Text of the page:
Book Review: The Heiress at Sea by Christi Caldwell

About the Book:

Title: The Heiress at Sea

Author: Christi Caldwell

Page Length: 331

Publication Date: March 14, 2023

Publisher: Montlake

Synopsis: Perpetually unattached Lady Cassia McQuoid has accepted her fate as a spinster. But how can she be expected to lead a life confined to drawing rooms and royal balls when there’s a vast, exciting world to explore? Cassia can find but one solution: she masquerades as a thrill-seeking lad and stows away on a ship bound for open waters. Adventure awaits. So does notorious privateer Nathaniel Ellsby.

Nathaniel doesn’t want to be the Duke of Roxburghe. Instead, the second-born son relishes his freedom to do as he pleases: pursuing enemy ships in service of the war effort. But when his older brother dies, Nathaniel embarks on one last mission before he fulfills his ducal duties with an arranged marriage. That’s the intention, at least—until he discovers that his woefully green deckhand is a fetching but vulnerable woman in disguise.

Nathaniel’s new mission is to protect Cassia from the perils of the sea, both above and below the water, by sharing the close confines of the captain’s quarters. As roiling emotions turn to love, Nathaniel and Cassia realize the greatest risks—to the Crown, to their futures, and to the heart—still lie ahead.

LINKS:   Goodreads   |    Amazon

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My Review:

This is such a fun and entertaining historical romance. It’s been a while since I’ve read a historical romance that primarily takes place at sea, and I forgot how much I enjoyed them. The Heiress at Sea has an amazing swashbuckling setting, layered and compelling protagonists, and a swoon-worthy love story with fantastic (and comical) banter.

Cassia has never been to sea, and she is ignorant of the rules, restrictions, superstitions, and terminology used by sailors. This causes a lot of confusion and frustration, as well as some downright funny moments. When Cassia is revealed as a woman, it also creates some major conflicts in the story, as her reputation and physical safety are in jeopardy. Nathaniel becomes her protector, and he takes his job seriously. As frustrated and bewildered as he is by Cassia, he is also so drawn to her.

The relationship between Cassia and Nathaniel is fantastic. What starts as a very antagonistic, hidden identity and gender situation, turns into an opposites-attract, grumpy/sunshine battle of wits, and I loved every comical, frustrated, and laugh-out-loud funny second of it. They have THE BEST banter, and their verbal sparring is perfection. It’s funny and smart, and the way they misunderstand each other is hysterical.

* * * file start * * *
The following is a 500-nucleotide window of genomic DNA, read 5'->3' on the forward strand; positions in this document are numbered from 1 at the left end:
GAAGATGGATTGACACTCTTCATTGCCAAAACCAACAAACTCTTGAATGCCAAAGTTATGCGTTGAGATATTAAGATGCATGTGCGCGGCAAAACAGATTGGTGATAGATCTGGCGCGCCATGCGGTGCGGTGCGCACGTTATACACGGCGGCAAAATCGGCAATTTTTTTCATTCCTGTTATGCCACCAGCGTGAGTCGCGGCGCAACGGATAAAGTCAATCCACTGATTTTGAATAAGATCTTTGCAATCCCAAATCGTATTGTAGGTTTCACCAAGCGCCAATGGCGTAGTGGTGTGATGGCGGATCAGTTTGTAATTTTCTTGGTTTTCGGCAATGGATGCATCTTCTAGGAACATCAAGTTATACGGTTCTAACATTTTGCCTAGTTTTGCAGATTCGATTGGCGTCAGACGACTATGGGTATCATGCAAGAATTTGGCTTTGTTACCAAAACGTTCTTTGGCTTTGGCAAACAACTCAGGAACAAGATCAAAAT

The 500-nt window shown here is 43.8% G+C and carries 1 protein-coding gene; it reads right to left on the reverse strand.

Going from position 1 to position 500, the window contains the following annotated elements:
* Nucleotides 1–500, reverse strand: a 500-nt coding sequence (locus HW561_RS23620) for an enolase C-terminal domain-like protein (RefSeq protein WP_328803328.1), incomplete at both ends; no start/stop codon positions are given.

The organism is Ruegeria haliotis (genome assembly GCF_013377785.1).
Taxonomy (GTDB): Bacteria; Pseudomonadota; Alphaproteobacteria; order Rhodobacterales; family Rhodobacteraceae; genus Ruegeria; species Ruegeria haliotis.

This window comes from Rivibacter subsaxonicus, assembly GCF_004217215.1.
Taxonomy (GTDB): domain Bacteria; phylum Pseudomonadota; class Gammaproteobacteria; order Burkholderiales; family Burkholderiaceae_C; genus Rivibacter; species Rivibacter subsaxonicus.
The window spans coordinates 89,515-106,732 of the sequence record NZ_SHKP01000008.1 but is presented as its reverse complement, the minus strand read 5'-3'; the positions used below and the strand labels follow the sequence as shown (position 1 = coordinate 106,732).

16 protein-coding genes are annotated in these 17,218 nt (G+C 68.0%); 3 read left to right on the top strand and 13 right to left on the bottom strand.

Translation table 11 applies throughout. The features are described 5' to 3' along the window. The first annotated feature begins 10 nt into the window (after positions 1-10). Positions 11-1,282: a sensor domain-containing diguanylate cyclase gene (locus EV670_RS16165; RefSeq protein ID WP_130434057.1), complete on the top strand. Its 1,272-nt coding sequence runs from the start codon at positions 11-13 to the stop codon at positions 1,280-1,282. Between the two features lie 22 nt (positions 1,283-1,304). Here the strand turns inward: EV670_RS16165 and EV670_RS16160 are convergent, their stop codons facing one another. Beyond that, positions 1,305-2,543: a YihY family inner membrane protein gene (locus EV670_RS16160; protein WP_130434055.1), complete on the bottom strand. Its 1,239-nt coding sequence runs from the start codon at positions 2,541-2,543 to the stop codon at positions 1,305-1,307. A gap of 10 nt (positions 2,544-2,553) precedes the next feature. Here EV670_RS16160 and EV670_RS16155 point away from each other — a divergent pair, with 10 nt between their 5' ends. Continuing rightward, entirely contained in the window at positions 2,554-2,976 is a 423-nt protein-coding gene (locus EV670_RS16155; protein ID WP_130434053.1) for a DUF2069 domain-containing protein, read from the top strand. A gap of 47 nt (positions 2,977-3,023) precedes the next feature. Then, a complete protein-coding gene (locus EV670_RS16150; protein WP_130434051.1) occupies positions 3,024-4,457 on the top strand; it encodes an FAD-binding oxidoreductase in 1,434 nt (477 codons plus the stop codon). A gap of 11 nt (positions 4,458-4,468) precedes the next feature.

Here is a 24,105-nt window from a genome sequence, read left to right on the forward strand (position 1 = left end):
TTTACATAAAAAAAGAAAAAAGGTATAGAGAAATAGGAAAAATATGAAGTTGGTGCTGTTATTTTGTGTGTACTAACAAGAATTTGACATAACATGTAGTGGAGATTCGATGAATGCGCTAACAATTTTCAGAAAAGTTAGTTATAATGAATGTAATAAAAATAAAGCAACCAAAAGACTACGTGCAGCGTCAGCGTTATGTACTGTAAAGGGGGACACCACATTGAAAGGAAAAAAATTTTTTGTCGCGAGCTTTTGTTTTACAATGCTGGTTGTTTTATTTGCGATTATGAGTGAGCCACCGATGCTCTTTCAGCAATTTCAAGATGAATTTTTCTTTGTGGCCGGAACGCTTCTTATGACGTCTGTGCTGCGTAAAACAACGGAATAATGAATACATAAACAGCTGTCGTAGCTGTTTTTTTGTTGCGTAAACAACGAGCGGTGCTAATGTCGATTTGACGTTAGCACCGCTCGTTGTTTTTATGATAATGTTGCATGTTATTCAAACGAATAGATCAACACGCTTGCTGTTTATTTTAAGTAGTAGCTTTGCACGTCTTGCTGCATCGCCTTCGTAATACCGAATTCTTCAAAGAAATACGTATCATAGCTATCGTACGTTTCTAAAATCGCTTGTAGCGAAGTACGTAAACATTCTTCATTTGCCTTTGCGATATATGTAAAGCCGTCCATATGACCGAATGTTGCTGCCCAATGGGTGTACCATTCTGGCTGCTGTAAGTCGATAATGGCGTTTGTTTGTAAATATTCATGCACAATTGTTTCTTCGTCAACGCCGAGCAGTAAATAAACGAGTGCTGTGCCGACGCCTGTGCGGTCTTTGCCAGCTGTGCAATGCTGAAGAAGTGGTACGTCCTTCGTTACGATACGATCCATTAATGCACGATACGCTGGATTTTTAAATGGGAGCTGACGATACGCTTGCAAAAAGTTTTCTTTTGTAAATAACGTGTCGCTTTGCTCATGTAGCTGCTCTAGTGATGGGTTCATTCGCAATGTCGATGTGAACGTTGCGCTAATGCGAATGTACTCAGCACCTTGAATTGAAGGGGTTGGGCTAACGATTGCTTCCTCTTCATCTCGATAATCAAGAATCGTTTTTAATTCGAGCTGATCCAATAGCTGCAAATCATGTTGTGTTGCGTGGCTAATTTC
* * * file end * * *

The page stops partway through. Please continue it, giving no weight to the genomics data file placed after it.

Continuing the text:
Cassia is a chatterbox, which is the total opposite of Nathaniel. He is very practical and reserved, and he holds people at arm’s length. Cassia is passionate and emotional, and people are drawn to her exuberance and optimism. Cassia always has a smile on her face, while Nathaniel appears emotionless. However, with each other, they are able to explore other sides of themselves – her wanderlust and his feelings of intimacy and connection as well as moments of fun and levity.

I also like that Nathaniel starts to see people and relationships differently. He has very strong feelings about his parents, and I think his time with Cassia makes him see both of his parents and their marriage in a new light. People show love in different ways, and once Nathaniel realizes that he is forever changed.

I loved the story. It’s fun and funny, and there’s some action, suspense, and danger on a high-seas adventure and governmental mission. The secondary characters are great, especially the ones that become friends with Cassia, and the final declaration is super swoon-tactic. I also am intrigued by Cassia’s brother and his best friend and am curious if we’ll see more of them in future books. Fingers crossed!

Thanks to NetGalley and For providing me with a copy of the book. All thoughts are my own.



Favorite Parts:

  • The romance.
  • The humor.
  • The setting.

Favorite Lines:

Her eyes glittered and sparkled in a way he’d not known eyes could. In that way the poets whose works his former tutors had insisted Nathan read had written of, and in a way that Nathan had believed was utter rubbish because eyes didn’t shine. Only to be proven wrong in this moment, by this woman. For her eyes did. They glittered like a thousand stars within the vast night sky.

Damned if that sunny smile on her full red lips didn’t leave him with a greater warmth than the bright morning sun beating down on them.


  • hidden identity
  • opposites attract
  • high seas adventure
  • touch her and you die
  • grumpy/sunshine

4 thoughts on “Book Review: The Heiress at Sea by Christi Caldwell

  1. I don’t know why, but I love the dressed up and tried to pass for cabin boy thing in some historicals. It’s always so much fun.

  2. I haven’t read a good stowaway woman story in a very long time. I like the idea that there is adventure and romance as well as humor. Excellent review, Julie.

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